|Photo © Leonardo Finotti|
Loeb Capote Architecture and Urbanism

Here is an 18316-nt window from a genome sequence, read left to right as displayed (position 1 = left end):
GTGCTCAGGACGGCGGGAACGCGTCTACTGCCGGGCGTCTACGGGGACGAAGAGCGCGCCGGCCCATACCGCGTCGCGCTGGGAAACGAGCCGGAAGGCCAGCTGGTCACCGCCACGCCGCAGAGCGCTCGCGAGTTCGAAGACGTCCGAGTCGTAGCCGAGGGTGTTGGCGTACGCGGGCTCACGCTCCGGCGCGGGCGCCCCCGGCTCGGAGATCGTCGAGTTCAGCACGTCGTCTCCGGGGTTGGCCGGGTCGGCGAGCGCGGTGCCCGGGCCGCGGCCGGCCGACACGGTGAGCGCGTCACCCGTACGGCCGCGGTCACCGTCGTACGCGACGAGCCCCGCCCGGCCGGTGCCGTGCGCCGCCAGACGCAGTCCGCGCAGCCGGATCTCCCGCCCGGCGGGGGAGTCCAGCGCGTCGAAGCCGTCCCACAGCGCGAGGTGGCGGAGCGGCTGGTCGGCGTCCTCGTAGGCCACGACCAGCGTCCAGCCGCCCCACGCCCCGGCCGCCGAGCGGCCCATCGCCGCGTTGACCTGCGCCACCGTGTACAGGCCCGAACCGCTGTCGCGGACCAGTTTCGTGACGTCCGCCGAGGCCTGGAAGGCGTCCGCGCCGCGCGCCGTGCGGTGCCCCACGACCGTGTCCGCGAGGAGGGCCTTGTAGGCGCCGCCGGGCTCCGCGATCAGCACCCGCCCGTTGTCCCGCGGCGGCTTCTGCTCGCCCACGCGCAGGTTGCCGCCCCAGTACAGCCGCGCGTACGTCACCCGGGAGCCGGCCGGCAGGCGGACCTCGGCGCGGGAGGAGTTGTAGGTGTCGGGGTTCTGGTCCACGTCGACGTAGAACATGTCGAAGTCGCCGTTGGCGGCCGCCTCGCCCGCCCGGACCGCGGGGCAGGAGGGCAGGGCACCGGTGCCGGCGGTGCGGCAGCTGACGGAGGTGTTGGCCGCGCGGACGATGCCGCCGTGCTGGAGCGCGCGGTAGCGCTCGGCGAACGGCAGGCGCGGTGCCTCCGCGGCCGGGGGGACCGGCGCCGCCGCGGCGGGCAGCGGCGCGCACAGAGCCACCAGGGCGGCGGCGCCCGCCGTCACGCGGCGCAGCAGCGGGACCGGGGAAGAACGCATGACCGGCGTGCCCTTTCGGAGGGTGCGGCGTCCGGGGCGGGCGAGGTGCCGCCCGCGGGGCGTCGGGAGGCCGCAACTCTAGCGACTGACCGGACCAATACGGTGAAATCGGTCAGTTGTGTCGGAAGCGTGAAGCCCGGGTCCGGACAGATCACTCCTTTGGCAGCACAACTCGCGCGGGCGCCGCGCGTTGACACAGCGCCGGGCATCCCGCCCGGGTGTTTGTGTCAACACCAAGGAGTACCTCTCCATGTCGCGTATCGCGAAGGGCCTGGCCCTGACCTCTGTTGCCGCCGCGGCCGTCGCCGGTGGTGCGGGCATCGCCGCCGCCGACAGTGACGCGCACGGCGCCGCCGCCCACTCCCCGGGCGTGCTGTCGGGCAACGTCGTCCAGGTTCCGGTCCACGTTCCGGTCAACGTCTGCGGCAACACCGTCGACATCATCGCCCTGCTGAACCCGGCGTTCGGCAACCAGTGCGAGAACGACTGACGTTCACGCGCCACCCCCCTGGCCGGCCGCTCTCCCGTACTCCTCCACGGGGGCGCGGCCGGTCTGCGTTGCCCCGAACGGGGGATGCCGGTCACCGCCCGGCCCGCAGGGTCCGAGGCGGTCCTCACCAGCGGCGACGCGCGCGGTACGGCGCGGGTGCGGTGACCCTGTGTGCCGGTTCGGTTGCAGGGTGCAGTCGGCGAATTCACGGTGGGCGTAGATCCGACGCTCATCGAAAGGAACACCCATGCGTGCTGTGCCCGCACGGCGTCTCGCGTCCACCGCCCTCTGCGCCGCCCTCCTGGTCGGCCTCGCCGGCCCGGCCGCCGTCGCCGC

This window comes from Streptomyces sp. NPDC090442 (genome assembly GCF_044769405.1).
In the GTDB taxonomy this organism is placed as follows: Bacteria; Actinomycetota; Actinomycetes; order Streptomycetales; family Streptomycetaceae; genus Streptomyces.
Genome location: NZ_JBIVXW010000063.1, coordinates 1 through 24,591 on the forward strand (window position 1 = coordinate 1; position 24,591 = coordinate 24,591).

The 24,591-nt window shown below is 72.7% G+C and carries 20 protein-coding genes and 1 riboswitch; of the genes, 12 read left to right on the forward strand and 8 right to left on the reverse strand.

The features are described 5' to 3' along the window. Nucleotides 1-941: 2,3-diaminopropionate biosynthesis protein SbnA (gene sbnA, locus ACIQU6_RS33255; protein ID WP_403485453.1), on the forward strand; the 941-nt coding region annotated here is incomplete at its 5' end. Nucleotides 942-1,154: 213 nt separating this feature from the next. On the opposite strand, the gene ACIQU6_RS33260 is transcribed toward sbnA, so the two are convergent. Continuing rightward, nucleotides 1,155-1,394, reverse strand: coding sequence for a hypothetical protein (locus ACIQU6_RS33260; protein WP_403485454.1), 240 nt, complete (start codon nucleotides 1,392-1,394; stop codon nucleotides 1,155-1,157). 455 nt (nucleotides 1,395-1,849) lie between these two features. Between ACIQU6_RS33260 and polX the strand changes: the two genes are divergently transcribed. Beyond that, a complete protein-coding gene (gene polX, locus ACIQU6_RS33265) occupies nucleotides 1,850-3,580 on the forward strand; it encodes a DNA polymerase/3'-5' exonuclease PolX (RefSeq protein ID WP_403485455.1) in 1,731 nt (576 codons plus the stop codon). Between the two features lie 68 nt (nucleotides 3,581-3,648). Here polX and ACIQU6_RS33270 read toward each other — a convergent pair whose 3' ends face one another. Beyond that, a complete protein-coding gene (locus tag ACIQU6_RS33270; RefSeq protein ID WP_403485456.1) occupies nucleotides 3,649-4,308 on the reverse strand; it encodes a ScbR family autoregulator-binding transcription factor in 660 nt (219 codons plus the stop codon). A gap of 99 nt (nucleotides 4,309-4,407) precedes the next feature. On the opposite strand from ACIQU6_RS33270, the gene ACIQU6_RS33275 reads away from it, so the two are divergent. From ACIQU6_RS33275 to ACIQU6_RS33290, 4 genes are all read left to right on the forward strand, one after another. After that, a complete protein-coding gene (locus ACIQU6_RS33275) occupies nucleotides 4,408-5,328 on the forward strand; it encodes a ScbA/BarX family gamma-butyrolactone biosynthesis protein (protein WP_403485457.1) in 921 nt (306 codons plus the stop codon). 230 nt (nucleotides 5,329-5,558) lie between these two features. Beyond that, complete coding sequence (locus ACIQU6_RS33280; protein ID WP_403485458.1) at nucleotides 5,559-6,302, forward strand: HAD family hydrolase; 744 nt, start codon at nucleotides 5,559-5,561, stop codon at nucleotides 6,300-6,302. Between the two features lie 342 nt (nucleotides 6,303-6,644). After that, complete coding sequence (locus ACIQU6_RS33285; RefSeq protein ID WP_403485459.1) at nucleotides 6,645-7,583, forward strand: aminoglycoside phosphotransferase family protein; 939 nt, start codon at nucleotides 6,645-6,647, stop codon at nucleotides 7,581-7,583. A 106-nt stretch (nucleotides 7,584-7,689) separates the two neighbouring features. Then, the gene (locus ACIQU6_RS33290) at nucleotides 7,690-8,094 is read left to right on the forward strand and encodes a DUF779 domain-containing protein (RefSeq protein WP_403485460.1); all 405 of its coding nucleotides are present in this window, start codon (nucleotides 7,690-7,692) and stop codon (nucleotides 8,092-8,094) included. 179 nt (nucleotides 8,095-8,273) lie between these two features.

From Chicago to Copenhagen, movable bridges are an iconic feature of many cites. Now São Paulo has its own innovative rendition. Commissioned by Bayer to build a pavilion for showcasing its ecologically sensitive building products, São Paulo–based architect Roberto Loeb noticed that employees needed half an hour to walk from the metro station to his new structure, as well as to the offices and manufacturing facilities just across an adjacent canal. The steel bridge he devised, which also connects to an urban bicycle network, cuts that time to minutes and serves 9,000 locals and Bayer employees every day. The bridge's discs of greenery were inspired by the lily pads that float in the canal. “This was the beginning of the idea: two water lilies suspended on concrete pylons,” says Loeb. Beyond their beauty, the pads conceal electric motors that rotate the two halves of the span and allow boats to pass. Ultimately, says Loeb, the horizontal rotation makes for smoother and more efficient movement than that of a standard movable bridge that lifts upwards. The walkway itself demonstrates the design's emphasis on nature and functionality: metal grating allows for easy drainage and views to the water below, while a wood-surfaced pathway makes for a comfortable pedestrian crossing.
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